home | O'Reilly's CD bookshelfs | FreeBSD | Linux | Cisco | Cisco Exam  

Exploring Java

Previous Chapter 4
The Java Language

4.6 Arrays

An array is a special type of object that can hold an ordered collection of elements. The type of the elements of the array is called the base type of the array; the number of elements it holds is a fixed attribute called its length. (For a collection with a variable length, see the discussion of Vector objects in Chapter 7, Basic Utility Classes.) Java supports arrays of all numeric and reference types.

The basic syntax of arrays looks much like that of C or C++. We create an array of a specified length and access the elements with the special index operator, []. Unlike other languages, however, arrays in Java are true, first-class objects, which means they are real objects within the Java language. An array is an instance of a special Java array class and has a corresponding type in the type system. This means that to use an array, as with any other object, we first declare a variable of the appropriate type and then use the new operator to create an instance of it.

Array objects differ from other objects in Java in three respects:

  • Java implicitly creates a special array class for us whenever we declare an array type variable. It's not strictly necessary to know about this process in order to use arrays, but it helps in understanding their structure and their relationship to other objects in Java.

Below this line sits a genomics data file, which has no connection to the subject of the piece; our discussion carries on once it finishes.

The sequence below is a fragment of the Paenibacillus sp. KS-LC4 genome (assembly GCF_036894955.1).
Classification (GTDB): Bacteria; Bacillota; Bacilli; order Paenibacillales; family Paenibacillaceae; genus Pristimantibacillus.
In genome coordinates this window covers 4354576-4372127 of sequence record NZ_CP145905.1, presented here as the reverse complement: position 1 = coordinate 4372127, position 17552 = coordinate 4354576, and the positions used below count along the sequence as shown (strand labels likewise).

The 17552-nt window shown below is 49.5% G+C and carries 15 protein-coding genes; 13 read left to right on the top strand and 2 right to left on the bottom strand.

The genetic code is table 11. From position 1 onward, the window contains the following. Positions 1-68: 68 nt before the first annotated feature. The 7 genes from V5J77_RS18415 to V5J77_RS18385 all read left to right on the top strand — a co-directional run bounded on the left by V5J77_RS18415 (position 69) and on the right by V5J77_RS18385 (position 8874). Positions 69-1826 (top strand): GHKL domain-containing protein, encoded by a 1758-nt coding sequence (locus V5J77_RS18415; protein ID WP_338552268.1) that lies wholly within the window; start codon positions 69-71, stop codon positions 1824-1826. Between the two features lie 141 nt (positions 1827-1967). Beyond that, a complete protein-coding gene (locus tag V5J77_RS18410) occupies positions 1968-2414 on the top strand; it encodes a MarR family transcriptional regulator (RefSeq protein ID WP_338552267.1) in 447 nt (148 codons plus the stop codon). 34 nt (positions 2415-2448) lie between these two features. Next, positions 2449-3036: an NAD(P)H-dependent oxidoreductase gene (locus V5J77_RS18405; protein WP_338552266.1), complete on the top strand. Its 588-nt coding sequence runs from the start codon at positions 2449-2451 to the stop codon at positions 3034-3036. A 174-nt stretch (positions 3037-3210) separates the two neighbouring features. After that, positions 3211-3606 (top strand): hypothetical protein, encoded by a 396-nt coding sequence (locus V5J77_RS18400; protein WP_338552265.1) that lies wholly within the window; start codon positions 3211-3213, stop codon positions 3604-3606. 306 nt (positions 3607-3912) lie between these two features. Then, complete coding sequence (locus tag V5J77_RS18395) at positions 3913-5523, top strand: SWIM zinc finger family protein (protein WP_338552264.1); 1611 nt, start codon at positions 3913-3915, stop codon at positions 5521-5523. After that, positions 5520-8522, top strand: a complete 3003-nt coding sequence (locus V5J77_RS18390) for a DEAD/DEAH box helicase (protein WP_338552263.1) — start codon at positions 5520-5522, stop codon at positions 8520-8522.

• Java lets us use the special [] operator to access array elements, so that arrays look as we expect. We could implement our own classes that act like arrays, but because Java doesn't have user-defined operator overloading, we would have to settle for having methods like get() and put() instead of using the special [] notation.

  • Java provides a corresponding special form of the new operator that lets us construct an instance of an array and specify its length with the [] notation.

Array Types

An array type variable is denoted by a base type followed by empty brackets []. Alternatively, Java accepts a C-style declaration, with the brackets placed after the array name. The following are equivalent:

int [] arrayOfInts; 
int arrayOfInts []; 

In each case, arrayOfInts is declared as an array of integers. The size of the array is not yet an issue, because we are declaring only the array type variable. We have not yet created an actual instance of the array class, with its associated storage. It's not even possible to specify the length of an array as part of its type.

An array of objects can be created in the same way:

String [] someStrings; 
Button someButtons []; 

Array Creation and Initialization

Having declared an array type variable, we can now use the new operator to create an instance of the array. After the new operator, we specify the base type of the array and its length, with a bracketed integer expression: